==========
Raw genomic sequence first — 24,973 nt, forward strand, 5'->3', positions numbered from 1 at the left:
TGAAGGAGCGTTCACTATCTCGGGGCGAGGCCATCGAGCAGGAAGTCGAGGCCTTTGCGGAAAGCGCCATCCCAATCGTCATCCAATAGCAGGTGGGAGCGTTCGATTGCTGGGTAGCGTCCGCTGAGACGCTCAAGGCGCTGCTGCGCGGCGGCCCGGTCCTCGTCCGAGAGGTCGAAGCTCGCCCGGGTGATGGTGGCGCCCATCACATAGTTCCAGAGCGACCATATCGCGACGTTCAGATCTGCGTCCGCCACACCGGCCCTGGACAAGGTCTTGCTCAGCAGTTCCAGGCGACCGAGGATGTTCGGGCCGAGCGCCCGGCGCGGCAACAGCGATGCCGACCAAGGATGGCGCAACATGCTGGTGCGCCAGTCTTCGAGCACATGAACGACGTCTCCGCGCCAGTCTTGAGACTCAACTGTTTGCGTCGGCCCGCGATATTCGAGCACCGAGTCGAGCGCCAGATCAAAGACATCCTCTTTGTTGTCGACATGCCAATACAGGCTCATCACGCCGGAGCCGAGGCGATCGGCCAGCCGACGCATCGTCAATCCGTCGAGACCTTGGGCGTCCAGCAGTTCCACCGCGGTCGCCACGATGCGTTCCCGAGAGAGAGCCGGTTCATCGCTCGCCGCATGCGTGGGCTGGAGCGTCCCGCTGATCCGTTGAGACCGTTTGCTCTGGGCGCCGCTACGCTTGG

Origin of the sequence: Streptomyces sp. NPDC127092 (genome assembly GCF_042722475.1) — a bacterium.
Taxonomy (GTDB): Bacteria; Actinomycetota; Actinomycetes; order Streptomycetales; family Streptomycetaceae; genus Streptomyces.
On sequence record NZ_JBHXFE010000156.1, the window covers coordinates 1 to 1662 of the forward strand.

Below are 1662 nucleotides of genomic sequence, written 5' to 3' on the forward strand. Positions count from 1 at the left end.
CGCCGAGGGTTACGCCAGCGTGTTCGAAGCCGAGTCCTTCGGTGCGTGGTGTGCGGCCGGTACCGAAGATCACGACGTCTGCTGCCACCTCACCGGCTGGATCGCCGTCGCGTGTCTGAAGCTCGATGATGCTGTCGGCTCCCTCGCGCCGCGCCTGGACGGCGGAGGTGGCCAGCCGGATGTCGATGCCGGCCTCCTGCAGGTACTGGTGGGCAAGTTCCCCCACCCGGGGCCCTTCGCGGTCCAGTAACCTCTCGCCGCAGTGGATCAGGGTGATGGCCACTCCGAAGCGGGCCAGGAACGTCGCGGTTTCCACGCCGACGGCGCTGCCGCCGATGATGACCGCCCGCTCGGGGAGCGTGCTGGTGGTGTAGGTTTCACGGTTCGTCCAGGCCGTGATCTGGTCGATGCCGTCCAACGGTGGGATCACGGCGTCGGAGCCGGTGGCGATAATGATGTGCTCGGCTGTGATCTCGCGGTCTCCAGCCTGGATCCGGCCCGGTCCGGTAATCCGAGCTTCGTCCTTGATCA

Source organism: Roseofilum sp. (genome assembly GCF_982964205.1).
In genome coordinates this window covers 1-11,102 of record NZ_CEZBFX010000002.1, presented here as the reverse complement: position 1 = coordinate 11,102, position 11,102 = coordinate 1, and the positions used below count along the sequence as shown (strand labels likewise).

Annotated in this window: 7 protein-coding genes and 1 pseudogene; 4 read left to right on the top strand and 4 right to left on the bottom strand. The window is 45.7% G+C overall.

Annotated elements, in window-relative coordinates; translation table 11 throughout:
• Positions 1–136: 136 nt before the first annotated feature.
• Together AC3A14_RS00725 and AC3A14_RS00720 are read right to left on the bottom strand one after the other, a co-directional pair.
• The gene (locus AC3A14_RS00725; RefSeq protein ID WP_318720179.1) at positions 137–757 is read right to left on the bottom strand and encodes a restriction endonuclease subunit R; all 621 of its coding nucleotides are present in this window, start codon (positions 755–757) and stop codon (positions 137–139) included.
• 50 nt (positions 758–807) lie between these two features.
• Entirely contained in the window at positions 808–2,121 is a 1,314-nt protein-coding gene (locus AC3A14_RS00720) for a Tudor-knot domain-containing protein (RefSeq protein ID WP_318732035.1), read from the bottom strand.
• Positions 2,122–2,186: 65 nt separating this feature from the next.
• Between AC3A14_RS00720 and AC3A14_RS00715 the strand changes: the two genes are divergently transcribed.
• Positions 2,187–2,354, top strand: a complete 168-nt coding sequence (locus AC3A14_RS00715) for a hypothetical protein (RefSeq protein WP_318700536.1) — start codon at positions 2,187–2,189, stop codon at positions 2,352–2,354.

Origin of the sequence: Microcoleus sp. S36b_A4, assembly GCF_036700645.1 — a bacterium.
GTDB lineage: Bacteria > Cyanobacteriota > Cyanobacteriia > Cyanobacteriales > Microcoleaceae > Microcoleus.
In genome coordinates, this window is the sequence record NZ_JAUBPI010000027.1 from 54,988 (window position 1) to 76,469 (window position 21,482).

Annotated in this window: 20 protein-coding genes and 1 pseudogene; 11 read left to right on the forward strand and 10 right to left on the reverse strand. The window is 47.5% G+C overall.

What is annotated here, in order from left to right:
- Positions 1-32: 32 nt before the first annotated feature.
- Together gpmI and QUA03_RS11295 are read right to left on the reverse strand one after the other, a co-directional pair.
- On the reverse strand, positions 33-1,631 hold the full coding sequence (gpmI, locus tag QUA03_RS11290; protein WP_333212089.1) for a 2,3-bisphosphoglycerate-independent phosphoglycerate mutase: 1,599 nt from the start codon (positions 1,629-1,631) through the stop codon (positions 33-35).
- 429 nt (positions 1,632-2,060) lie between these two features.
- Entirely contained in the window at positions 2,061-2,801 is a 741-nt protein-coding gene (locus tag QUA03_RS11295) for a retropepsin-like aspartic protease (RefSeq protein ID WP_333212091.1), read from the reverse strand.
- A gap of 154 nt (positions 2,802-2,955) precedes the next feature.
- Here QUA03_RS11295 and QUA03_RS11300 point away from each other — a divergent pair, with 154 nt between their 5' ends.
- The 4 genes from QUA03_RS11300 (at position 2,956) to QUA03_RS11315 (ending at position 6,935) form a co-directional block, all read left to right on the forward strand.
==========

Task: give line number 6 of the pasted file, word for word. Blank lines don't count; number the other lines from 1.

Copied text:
Below are 1662 nucleotides of genomic sequence, written 5' to 3' on the forward strand. Positions count from 1 at the left end.